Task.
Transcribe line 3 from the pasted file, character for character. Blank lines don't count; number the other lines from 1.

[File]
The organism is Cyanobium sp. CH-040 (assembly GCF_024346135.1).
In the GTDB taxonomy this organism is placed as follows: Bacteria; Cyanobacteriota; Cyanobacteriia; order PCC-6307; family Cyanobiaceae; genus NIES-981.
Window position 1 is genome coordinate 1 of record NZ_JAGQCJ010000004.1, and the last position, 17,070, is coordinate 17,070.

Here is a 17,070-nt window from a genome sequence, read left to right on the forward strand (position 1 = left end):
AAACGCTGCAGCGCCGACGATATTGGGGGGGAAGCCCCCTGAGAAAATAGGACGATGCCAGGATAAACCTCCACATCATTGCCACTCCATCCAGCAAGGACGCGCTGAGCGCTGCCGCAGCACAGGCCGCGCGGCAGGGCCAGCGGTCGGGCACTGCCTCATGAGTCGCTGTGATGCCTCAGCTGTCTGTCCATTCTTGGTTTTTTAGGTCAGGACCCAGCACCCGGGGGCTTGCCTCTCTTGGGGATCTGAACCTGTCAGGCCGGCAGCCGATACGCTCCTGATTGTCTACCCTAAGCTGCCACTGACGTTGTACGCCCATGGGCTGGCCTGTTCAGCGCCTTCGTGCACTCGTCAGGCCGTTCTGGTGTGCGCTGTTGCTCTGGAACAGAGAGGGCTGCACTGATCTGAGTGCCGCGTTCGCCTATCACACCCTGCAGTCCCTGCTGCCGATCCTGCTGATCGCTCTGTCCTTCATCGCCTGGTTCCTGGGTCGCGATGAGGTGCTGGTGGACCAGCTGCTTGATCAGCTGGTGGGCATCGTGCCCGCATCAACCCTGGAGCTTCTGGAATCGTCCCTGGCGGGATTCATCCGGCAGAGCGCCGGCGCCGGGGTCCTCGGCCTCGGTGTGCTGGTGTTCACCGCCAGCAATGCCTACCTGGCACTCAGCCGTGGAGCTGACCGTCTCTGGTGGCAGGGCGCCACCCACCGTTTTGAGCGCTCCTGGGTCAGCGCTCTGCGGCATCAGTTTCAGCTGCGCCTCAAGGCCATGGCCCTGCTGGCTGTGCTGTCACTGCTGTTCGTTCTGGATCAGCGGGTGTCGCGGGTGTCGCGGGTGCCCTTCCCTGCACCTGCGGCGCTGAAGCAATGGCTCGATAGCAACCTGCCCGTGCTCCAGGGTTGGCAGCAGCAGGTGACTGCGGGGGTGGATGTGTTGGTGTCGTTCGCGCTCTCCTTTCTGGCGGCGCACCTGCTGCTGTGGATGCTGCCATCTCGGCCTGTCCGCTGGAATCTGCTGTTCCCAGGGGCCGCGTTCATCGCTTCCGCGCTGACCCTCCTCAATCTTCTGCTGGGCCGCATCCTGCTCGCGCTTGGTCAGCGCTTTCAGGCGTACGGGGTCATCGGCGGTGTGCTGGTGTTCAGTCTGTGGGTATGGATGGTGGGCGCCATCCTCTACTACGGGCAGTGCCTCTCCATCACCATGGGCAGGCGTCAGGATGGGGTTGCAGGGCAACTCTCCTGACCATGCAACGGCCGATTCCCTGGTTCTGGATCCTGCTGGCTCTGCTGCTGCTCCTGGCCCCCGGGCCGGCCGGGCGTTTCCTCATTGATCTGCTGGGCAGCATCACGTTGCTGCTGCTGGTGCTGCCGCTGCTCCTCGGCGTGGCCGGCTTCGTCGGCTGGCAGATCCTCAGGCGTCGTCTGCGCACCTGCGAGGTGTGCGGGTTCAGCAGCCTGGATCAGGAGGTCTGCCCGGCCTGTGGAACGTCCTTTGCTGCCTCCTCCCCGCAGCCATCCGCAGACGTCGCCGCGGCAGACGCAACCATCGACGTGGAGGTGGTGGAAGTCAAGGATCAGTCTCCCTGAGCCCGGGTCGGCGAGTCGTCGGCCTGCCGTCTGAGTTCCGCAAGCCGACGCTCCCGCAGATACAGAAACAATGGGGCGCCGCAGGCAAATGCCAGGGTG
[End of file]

Window position 1 is genome coordinate 1 of record NZ_JAGQCJ010000004.1, and the last position, 17,070, is coordinate 17,070.